Standing on the Col du Chardonnet checking my anxiety, I watch as Jeff repels into the swirling mist. Vaporizing into its depth of uncertainty we've taken a huge leap of faith; for this 55 degree glazed slot is the switching point. Once this bone yard of steeps and spires is crossed there is no turning back. We've laid our cards down on a questionable weather forecast in an attempt to ski from Chamonix, France to Zermatt, Switzerland; some 60 miles across the spine of the European Alps, "The Classic Haute Route".
In spite of a crystal clear start, crowds and meeting logistics got us late off the mark. Running sweep on the Haute trail, we are now about to pay for it as the visibility door is slamming shut. Even though we are armed as well as any with solid off piste skills, this is not a good thing for our sorry six of mostly skiers who have never set foot on the traverse. This line requires a mountaineering perspective for good decision making, and only Tim and I are really climbers. I realize that as much as access to the Alps has been homogenized with huts, guides, cog trains, and trams; when the way is clouded with adversity the outcome can be as unforgiving as on any mountain. Having upped the ante, by choosing to do this thing self-guided, it's got my full attention. No question, since we are not prepared for a night out, we need to get to the Trient Hut quickly without a route miscue or dropping someone into a yowling crevasse. As I descend off the rope onto the continuing 55 degree slope I'm intently focused for another 200ft until all six of us are reunited. Fortunately, Scott and Tim got a fix on our next land mark before the white-out lid lowered, and now the race is on to cross the Fenetre de Saleina col before we totally lose our line of sight on the Trient Glacier. We are challenged to maintain a pace up the next cirque and its 50 degree couloir as fatigue starts to set in. Nice! Luck is with us as a brief window reveals a directional glimpse of Pte d Orny as we crest. Having done a Google Earth fly over, and getting a personal account from my brother before leaving the States, I'm certain that the hut is at the Orny base on skier's right.
Morning came too soon, and as I check outside the intermittent fog beckons for more of the same. During the early hut scramble, where gear gets mixed up and breakfast is fleeting, we make the decision to press on and force the route down the Val d Arpette, a 5,000 vertical foot descent. With guided groups ahead and a more clearly defined way, Jeff grabs the opportunity for some dynamic photography in and around the Trient glacier ice fall. However, with tracks going every which way, and once again our group taking up the rear, it wasn't until we turned the corner and booted up the double pitch Col des Ecandies, that the deteriorating weather became of less concern. Along the Haute the Arpette is one of the best opportunities for turns, and it was hard for me to give up altitude at such a place in the less than ideal conditions of frozen tracks and wind pack. Depositing us at the village of Champex, where the "Classic" route passes through an idyllic valley before regaining its high mountain form, the snow turns to rain. Apparent that the weather was continuing to conspiring against us, we decided to forgo plans to ski Mt. Velan the following day, and wait it out in the comfort of a town 'gite' in Bourg-St.-Pierre (famous for Napoleon elephants and the St. Bernard Pass). We were getting a short course in Haute flexibility…tomorrow will reveal itself.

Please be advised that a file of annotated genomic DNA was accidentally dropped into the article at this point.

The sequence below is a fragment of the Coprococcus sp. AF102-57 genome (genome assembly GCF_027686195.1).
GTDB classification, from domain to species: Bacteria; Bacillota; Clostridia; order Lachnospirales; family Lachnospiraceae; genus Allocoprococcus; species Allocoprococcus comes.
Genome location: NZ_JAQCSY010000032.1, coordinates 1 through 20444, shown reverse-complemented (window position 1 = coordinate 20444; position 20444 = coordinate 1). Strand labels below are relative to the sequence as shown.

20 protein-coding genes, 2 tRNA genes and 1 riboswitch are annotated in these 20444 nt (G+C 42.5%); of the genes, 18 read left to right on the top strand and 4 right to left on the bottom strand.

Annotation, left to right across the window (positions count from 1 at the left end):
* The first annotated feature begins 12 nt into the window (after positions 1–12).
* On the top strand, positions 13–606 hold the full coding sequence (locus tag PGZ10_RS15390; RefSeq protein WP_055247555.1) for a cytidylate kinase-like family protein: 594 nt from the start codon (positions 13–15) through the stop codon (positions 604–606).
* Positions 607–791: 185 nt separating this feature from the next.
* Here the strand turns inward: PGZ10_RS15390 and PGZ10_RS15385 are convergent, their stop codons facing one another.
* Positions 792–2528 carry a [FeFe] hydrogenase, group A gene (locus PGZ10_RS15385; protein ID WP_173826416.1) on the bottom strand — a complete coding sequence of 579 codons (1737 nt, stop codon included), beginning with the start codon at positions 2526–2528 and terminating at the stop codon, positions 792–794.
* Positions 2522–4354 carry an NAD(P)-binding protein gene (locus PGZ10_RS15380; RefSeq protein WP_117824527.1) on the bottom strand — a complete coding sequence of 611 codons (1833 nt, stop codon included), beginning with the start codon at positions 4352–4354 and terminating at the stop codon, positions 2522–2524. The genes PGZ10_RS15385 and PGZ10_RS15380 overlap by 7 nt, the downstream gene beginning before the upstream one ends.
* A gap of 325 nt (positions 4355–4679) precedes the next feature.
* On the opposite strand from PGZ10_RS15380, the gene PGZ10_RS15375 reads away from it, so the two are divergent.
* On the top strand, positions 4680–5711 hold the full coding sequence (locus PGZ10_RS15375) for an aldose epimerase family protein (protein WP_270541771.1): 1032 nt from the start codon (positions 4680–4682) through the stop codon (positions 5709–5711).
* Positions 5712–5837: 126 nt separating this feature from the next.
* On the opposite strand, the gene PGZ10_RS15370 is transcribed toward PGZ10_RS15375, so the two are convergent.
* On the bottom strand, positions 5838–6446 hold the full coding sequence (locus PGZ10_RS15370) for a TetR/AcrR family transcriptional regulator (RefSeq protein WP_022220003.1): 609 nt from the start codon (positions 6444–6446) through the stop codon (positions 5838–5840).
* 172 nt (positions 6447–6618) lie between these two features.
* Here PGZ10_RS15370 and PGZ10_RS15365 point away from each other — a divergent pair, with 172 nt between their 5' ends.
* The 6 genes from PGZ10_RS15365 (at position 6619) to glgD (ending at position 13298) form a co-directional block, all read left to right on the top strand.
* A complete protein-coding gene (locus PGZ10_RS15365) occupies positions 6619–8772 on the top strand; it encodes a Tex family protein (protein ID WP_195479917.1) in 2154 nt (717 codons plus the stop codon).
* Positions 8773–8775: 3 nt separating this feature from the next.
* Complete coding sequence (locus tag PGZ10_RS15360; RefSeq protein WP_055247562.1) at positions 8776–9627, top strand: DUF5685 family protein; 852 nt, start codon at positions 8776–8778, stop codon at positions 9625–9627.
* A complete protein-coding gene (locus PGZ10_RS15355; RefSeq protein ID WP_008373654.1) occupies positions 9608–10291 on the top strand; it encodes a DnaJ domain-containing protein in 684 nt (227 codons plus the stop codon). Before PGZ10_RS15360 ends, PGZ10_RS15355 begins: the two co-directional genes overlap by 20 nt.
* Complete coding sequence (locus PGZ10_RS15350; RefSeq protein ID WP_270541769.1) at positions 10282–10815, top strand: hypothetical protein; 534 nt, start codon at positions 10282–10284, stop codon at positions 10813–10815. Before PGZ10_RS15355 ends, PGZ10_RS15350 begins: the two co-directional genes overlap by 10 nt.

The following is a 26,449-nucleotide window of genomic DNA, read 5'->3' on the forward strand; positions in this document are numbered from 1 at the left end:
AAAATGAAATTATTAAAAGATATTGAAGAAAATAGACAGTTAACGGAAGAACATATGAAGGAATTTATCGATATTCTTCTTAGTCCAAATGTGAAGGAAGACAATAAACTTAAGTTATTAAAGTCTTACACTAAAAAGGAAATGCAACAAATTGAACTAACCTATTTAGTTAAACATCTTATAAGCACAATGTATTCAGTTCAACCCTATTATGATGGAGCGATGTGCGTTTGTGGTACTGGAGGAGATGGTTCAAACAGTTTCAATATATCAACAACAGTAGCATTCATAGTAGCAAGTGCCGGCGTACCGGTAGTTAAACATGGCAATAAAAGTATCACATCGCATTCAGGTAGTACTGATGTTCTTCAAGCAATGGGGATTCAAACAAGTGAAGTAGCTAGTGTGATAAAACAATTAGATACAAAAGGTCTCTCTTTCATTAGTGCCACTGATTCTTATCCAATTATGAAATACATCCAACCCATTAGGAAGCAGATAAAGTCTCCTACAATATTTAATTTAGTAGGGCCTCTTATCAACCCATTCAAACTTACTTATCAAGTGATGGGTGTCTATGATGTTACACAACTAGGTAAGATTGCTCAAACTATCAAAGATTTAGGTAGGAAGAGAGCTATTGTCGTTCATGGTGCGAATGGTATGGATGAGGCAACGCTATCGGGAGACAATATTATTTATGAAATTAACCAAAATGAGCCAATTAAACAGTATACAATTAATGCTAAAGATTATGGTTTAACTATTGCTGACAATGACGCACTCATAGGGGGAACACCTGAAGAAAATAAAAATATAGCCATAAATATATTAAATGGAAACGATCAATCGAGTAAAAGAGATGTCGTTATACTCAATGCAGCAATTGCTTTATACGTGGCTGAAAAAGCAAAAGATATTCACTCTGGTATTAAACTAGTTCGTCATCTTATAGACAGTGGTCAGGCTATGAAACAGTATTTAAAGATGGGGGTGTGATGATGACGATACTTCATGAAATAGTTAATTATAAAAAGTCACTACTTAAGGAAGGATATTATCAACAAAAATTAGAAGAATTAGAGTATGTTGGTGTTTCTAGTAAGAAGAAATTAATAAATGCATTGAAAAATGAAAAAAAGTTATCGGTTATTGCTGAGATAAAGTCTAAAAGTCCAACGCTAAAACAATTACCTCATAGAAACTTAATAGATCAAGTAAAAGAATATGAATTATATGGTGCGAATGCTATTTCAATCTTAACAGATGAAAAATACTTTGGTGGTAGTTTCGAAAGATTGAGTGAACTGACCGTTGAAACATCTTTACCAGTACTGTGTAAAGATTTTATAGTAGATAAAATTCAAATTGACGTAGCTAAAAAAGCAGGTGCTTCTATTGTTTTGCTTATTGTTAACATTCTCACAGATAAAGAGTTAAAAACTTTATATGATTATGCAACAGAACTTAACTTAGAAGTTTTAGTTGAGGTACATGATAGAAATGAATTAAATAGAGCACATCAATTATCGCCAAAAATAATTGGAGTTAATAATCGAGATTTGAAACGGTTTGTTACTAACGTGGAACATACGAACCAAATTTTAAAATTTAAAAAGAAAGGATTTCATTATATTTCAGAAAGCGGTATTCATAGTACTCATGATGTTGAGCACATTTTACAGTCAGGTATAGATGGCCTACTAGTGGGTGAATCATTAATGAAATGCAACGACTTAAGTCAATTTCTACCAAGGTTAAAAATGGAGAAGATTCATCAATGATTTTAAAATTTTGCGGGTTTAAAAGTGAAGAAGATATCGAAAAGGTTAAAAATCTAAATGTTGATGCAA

Dang, the next day revealed more of the same, but we agreed that there was still a chance if we pushed on (the weather was predicted to break by evening). Enshrouded, we booted up the surreal Chalet d' Amont trail that lead us to our fate, a relentless white wall. Eventually we are locked and loaded into an up track with a couple of guided groups that leaves little to be decided, and the views only to be imagined. As I exit the final moraine lined basin, the Valsorey Hut is barely distinguishable from the barren windswept landscape it resides in. Settling in we make sure to confirm reservations for the huts ahead in anticipation of winter coming to its predicted end. Unbelievably, the storm rages through the night, as the hut cables whistles and the roofing tin rattles like it's going to be ripped from its foundation at any moment. The morning brings blurry eyes and the ominous feeling that we have been slam dunked. We discuss our options with Felix, a guide from Obersdorf that we have befriended. Leaning on his prior knowledge we conspired to give the Haute Route crux, the Grand Combin's Plateau du Couloir, a go in yet again a total white-out. As we come to a halt high on its flanks, Felix probes 2 meters of unconsolidated snow as I ponder fixing ropes. Prudently, it is not to be. The high avalanche hazard in thigh deep powder would make crossing the 50 degree broad slope a certain death wish. As we arrived back at the hut, I felt like our last card had been snatched from our hands, and start to consider round-about alternatives. Then suddenly the weather curtain pulls back to reveal the magnificence of Mt. Velan and the terrain we had traversed since our beginnings at Mt. Blanc. Stunned I spend the afternoon gazing at what we have been missing, and watching the mountains cleanse themselves of recent snows. Then the realization struck home. The game is not lost. There is still a chance. In a flourish of cell phones the scramble was on to secure a spot for another night at the Valsorey and to lock in the Chanrion and Vignette Huts. The Haute could have easily halted in our agony of the moment, but sometimes there are angles in the outfield and as Tim worked his magic, mystically the route unfolded.
It's amazing the difference a day makes. With the solid break in weather, groups seemed to come out of nowhere, all positioning for the Combin. To insure their route and clients the guides got together to announce that they would go first, and that no one was to interfere. Overjoyed to have our Haute back, letting them set the up track was a minor concession of our egos. We respectfully got in lock step with some 60 skiers. Delicate, and a definite struggle for at least one third of the skiers who displayed limited skills, the guides set a line at the high reaches against the summit cliffs to minimize the avalanche exposure. Firmly holding my attention, I constantly looked ahead, measured my steps, and snapped quick views. It was clear that one misstep and you would be gone forever. Interestingly, the guides and those who followed never roped up… better one, than all I suppose.